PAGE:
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If we understand spacetime as a $4$-dimensional manifold $M$, from the point of view of physics what are the consquences of a subset of it being compact? My point here is simple: in math we usually think of compactness as some analogue of finiteness because it shares many properties with finite sets, but what are the consequences of this when we deal with physics?

Of course, we need not to go into relativity, we can even think about the usual three space $\mathbb{R}^3$. What are again the consequences of a set $A \subset \mathbb{R}^3$ being compact? Are there any cool things we can get out from this, or we simply use compactness in physics to grant the mathematical properties desired without having any direct impact in the way we understand and interpret those sets?

Thanks very much in advance.

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For a space to be compact, doesn't it need to be finite and bounded? Thus it seems like @PeterKravchuk is right - this would only be interesting to consider for certain functions... –  zhermes May 6 '13 at 20:30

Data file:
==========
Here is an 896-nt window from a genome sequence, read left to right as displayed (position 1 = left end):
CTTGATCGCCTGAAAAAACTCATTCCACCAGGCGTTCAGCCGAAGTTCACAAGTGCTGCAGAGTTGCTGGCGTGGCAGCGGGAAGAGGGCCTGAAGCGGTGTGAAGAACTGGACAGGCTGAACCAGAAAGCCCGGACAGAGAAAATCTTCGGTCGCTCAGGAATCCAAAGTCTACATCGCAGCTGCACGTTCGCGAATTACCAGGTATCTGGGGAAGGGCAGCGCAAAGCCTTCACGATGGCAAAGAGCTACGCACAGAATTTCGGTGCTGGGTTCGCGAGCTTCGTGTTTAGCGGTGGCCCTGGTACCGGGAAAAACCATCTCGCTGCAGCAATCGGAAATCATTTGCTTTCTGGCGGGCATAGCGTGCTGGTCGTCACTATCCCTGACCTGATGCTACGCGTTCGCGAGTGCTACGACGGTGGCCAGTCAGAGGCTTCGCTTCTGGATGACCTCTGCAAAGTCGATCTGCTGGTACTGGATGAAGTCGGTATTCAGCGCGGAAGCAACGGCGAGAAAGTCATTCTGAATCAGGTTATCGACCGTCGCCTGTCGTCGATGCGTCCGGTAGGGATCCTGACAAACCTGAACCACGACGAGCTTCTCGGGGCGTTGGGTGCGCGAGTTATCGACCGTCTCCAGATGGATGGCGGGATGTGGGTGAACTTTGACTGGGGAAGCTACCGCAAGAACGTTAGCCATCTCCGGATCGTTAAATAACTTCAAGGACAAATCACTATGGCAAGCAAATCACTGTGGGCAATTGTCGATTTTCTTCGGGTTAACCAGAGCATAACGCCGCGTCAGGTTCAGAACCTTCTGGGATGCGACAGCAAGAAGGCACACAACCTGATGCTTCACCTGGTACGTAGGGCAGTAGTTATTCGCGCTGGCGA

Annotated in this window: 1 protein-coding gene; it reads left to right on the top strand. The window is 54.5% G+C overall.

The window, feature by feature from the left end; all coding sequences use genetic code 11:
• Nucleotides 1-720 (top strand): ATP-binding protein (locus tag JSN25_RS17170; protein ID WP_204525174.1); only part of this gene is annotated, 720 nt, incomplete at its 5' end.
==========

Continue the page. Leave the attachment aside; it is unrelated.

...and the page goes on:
@zhermes, Oops, I have deleted that comment, and posted a version as an answer. –  Peter Kravchuk May 6 '13 at 20:36
Related: physics.stackexchange.com/q/39208/2451 –  Qmechanic May 6 '13 at 21:00
Do you really mean, what interesting properties can be derived from a compact subset of space-time or what physical consequences a compact space-time (e.g compactifed Minkowsi) would imply? –  Tobias Diez May 7 '13 at 15:42
Yes @altertoby, it was exactly that what I meant. –  user1620696 May 7 '13 at 16:09

1 Answer 1

I think that you should reformulate your question. $A$ can be a single point as well as a closed ball, and I can't see what good physical insights you can make into common properties of these examples. I think that usually we need compactness to think about maxima and minima of continious functions, and boundedness of such function, but it is a pretty mathematical viewpoint.

In fact, we usually deal with very good sets. Like, they have piecewise-smooth boundary etc, which form only a tiny part of all compact sets. Compact sets are just closed bounded sets, and compactness allows really crazy sets. For example, the Сantor set is compact, as well as many other sets that we almost never encounter in Physics.

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